Bank Bosses Should Leave After 'Massive Fraud', Filmmaker Says at Cannes
Comment of the Day

May 18 2010

Commentary by David Fuller

Bank Bosses Should Leave After 'Massive Fraud', Filmmaker Says at Cannes

This is an interesting article by Farah Nayeri for Bloomberg. Here is the opening
The chief executives of U.S. investment banks that led to the financial crisis should be removed from their jobs, a documentary shown at the Cannes Film Festival advocates.

"Inside Job," directed by filmmaker Charles Ferguson, says Wall Street bosses should be as accountable as those executives who were imprisoned for the collapse of U.S. savings-and-loans institutions.

"I think it's inexcusable that they still have their jobs," said Ferguson in a Cannes interview. "There haven't yet been adequate or full criminal investigations, which is partly why we can't say exactly who should go to prison, but it is extremely clear there was massive fraud."

Ferguson spoke out after bankers came under attack in other films such as "Wall Street: Money Never Sleeps" by Oliver Stone (also at this year's Cannes Festival) and "Capitalism: A Love Story" by Michael Moore. Ferguson's previous film, "No End in Sight: The American Occupation of Iraq," was nominated for an Oscar.

"Inside Job," narrated by Matt Damon, spotlights the events that led to the collapse in September 2008 of Lehman Brothers Holdings Inc., the $700 billion U.S. bailout of the financial system, and the worst recession since the 1930s.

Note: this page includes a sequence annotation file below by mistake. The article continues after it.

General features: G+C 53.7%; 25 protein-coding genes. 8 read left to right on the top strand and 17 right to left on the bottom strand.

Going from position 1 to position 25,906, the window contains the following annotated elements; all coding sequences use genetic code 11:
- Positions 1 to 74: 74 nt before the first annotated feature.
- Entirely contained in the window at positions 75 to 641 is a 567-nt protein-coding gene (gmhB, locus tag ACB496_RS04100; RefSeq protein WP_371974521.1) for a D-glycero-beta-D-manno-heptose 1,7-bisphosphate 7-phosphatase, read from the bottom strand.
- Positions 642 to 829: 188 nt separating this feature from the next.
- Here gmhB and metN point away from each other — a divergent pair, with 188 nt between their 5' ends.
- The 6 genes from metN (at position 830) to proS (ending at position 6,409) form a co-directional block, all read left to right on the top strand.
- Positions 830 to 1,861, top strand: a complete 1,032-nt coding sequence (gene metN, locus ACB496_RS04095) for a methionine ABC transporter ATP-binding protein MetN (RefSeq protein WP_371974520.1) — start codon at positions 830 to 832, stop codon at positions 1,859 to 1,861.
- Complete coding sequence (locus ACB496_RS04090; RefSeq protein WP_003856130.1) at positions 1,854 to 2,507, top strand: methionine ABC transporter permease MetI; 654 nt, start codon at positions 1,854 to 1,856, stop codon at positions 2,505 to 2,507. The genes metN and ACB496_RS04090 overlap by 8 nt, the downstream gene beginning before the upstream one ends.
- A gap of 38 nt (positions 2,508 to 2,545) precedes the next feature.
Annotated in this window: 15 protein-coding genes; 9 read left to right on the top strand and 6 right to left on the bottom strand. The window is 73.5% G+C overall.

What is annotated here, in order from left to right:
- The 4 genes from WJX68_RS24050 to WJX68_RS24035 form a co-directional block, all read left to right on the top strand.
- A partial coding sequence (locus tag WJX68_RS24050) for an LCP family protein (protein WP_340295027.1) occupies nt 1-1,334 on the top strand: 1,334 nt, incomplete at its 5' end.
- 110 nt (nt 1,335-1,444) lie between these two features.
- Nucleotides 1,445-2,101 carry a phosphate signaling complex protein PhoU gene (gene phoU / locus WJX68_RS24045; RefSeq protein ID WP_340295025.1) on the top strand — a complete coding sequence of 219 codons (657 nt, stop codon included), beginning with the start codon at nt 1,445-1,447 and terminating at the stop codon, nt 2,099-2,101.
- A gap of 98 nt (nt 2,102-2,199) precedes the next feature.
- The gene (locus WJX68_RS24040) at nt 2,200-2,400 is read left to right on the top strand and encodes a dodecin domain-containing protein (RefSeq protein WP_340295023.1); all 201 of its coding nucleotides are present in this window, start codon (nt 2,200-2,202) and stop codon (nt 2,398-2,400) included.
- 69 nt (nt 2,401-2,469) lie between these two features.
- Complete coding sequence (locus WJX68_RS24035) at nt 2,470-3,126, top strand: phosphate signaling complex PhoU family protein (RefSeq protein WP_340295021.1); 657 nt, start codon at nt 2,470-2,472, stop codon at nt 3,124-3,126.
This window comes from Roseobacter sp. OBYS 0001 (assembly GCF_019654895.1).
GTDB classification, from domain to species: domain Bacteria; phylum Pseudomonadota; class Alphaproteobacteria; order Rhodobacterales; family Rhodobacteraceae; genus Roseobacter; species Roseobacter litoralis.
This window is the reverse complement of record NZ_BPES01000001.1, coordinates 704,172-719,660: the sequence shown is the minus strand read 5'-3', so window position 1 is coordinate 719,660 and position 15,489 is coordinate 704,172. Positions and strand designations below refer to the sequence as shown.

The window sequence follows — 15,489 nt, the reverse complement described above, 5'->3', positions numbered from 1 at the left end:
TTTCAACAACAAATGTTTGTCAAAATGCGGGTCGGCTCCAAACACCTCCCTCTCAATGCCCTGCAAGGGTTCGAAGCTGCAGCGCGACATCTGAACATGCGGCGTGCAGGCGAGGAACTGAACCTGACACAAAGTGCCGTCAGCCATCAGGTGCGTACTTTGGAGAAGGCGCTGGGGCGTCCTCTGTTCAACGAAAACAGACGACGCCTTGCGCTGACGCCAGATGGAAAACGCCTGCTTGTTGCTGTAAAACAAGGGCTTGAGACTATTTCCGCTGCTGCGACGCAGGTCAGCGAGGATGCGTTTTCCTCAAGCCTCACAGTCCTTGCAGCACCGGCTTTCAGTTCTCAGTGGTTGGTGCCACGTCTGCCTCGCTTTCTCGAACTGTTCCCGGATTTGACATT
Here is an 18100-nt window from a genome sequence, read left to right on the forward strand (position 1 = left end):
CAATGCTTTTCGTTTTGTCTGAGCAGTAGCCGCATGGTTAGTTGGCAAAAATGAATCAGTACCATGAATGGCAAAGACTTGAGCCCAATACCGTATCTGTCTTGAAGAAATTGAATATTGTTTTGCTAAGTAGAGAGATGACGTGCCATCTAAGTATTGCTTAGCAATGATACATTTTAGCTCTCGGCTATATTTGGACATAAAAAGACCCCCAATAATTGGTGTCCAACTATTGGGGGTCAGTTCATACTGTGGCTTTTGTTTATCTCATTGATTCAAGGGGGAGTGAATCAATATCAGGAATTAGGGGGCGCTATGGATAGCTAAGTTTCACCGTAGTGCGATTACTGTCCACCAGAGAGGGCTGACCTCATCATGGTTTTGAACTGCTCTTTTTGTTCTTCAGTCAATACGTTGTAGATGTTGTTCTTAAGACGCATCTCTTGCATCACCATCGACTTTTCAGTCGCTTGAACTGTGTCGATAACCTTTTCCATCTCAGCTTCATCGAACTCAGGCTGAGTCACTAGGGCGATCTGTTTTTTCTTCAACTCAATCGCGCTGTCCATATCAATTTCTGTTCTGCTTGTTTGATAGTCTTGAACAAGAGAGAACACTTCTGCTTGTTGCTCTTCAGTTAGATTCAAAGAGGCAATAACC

Ferguson -- who holds a doctorate from the Massachusetts Institute of Technology -- shows how finance got the world economy in a pickle. His explanation is contained in one word: deregulation.

Big Risks

Rules that banned retail banks from also being investment banks were lifted, he says, allowing financial institutions to take big risks with other people's money. It was, as the Financial Times's Martin Wolf puts it in the movie, "a great big national, and not just national, Ponzi scheme."

Astronomical take-home packages and year-end bonuses rewarded the risk takers, who splurged on houses in the Hamptons, yachts, private jets, holiday homes, and prostitutes. A woman who once ran a prostitution ring says half of her 10,000 clients were from big-name banks, many charging their corporate cards.

David Fuller's view Oliver Stone's film will be entertaining; Michael Moore's will have his populist slant; Charles Ferguson really knows what he is talking about. I have already asked Amazon UK to notify me when "Inside Job" is available for purchase.

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